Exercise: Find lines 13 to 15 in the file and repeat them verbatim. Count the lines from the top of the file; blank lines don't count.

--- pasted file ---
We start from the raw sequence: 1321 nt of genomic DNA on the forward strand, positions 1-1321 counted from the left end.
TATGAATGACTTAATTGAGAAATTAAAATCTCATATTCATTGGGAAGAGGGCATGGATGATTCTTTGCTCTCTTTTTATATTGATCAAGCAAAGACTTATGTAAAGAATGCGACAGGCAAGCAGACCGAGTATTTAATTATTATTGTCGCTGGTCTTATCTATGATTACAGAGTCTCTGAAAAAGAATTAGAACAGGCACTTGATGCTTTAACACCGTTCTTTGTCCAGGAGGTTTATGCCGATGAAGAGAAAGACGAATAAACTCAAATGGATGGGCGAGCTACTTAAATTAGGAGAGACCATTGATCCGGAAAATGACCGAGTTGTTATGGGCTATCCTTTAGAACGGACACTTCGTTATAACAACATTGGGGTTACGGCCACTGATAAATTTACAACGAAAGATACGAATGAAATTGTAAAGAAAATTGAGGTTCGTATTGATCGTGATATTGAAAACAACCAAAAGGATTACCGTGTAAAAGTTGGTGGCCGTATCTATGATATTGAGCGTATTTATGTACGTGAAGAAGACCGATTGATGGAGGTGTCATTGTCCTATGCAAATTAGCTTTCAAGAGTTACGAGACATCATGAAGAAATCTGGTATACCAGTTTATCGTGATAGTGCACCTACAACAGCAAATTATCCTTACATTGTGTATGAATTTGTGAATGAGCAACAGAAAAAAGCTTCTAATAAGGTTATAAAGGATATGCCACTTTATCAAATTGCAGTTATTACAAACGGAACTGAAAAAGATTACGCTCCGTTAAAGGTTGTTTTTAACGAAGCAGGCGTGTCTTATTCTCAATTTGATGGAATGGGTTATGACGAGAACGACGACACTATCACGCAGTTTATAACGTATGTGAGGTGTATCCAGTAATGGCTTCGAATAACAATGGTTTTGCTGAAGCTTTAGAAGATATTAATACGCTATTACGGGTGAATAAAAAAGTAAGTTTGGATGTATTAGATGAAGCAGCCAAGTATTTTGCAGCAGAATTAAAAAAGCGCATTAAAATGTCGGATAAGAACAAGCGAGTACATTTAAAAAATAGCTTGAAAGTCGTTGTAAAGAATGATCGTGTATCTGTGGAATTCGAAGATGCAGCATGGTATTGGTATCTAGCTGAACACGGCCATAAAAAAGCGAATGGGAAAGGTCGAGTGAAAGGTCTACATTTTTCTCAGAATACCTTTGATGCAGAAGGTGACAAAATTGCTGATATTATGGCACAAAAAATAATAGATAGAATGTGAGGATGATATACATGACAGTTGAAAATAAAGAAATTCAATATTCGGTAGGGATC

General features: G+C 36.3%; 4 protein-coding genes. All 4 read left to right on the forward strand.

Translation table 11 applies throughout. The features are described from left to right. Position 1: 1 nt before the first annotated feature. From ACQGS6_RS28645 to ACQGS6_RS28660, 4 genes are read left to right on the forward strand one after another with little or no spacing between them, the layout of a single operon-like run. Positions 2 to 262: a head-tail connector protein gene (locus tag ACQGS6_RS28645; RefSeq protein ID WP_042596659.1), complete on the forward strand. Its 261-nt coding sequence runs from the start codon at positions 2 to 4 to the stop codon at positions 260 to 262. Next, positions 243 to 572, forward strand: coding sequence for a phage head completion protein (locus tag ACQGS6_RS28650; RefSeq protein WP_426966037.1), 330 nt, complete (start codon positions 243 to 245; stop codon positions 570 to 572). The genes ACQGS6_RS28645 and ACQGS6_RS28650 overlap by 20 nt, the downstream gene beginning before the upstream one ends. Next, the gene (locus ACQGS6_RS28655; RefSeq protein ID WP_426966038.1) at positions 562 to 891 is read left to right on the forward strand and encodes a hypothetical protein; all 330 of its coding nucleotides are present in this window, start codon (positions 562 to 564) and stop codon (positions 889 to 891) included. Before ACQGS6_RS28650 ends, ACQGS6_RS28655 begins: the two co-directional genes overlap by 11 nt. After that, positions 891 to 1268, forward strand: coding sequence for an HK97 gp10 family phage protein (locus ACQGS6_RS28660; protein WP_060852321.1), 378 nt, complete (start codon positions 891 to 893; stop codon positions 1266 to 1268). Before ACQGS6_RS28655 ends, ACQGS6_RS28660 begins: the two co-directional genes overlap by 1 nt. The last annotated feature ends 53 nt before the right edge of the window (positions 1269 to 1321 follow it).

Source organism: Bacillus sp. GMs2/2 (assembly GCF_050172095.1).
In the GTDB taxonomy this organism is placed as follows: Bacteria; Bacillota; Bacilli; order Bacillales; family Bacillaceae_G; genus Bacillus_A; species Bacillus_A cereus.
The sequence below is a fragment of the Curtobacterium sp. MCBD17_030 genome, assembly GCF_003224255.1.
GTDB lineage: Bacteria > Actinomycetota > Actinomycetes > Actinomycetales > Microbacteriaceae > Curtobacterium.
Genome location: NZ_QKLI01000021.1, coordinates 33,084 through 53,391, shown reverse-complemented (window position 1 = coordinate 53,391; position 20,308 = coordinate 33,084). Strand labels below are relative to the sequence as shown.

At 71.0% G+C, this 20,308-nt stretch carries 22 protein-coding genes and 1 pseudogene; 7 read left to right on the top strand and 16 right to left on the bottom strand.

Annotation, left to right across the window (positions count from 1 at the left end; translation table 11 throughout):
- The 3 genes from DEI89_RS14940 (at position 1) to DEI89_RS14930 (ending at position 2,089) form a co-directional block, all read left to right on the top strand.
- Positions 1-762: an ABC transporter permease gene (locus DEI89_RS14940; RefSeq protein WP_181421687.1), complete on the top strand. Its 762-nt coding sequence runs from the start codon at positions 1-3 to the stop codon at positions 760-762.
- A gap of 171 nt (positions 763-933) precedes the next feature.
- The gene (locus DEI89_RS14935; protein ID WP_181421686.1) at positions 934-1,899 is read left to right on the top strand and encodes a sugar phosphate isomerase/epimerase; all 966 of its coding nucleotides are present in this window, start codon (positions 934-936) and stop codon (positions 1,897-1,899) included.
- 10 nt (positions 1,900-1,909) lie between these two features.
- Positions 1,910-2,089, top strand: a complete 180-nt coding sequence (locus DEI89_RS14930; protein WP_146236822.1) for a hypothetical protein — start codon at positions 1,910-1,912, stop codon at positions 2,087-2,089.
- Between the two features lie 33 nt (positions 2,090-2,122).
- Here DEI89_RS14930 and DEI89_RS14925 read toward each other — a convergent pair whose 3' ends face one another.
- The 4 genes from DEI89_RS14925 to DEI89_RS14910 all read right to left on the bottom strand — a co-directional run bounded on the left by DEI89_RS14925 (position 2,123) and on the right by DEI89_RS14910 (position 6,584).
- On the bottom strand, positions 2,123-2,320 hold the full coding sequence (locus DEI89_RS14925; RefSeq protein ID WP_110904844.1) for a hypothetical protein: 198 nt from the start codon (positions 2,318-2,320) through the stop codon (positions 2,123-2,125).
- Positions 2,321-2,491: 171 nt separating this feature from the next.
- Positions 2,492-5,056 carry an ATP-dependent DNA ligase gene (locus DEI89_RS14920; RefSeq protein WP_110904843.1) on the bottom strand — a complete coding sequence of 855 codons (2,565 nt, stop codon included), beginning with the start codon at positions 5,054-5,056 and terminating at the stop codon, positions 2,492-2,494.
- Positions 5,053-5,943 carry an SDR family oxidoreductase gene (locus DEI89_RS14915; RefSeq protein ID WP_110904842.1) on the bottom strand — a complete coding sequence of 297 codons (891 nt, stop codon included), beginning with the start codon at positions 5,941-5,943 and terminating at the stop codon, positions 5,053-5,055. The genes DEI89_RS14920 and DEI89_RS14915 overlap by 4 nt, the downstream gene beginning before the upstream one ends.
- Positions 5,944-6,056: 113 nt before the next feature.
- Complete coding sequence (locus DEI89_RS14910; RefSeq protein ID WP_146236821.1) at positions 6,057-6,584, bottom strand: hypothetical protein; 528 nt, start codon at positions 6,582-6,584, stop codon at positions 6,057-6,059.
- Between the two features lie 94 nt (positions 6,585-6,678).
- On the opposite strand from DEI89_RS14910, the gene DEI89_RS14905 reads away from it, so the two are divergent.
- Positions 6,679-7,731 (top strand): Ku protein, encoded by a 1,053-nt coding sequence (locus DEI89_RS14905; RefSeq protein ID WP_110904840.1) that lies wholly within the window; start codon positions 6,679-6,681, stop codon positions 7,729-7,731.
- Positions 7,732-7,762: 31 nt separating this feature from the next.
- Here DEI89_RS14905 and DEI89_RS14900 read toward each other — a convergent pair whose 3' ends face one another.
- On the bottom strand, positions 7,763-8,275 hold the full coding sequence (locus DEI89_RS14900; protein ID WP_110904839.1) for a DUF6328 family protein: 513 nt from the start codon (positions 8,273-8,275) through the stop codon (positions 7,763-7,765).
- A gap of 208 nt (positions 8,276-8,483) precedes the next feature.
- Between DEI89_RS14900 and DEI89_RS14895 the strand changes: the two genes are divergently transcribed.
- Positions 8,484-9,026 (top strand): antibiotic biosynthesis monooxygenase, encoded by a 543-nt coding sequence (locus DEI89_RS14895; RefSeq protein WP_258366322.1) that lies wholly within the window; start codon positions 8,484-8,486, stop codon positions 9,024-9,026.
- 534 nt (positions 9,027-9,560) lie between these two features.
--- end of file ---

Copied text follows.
- Positions 1-762: an ABC transporter permease gene (locus DEI89_RS14940; RefSeq protein WP_181421687.1), complete on the top strand. Its 762-nt coding sequence runs from the start codon at positions 1-3 to the stop codon at positions 760-762.
- A gap of 171 nt (positions 763-933) precedes the next feature.
- The gene (locus DEI89_RS14935; protein ID WP_181421686.1) at positions 934-1,899 is read left to right on the top strand and encodes a sugar phosphate isomerase/epimerase; all 966 of its coding nucleotides are present in this window, start codon (positions 934-936) and stop codon (positions 1,897-1,899) included.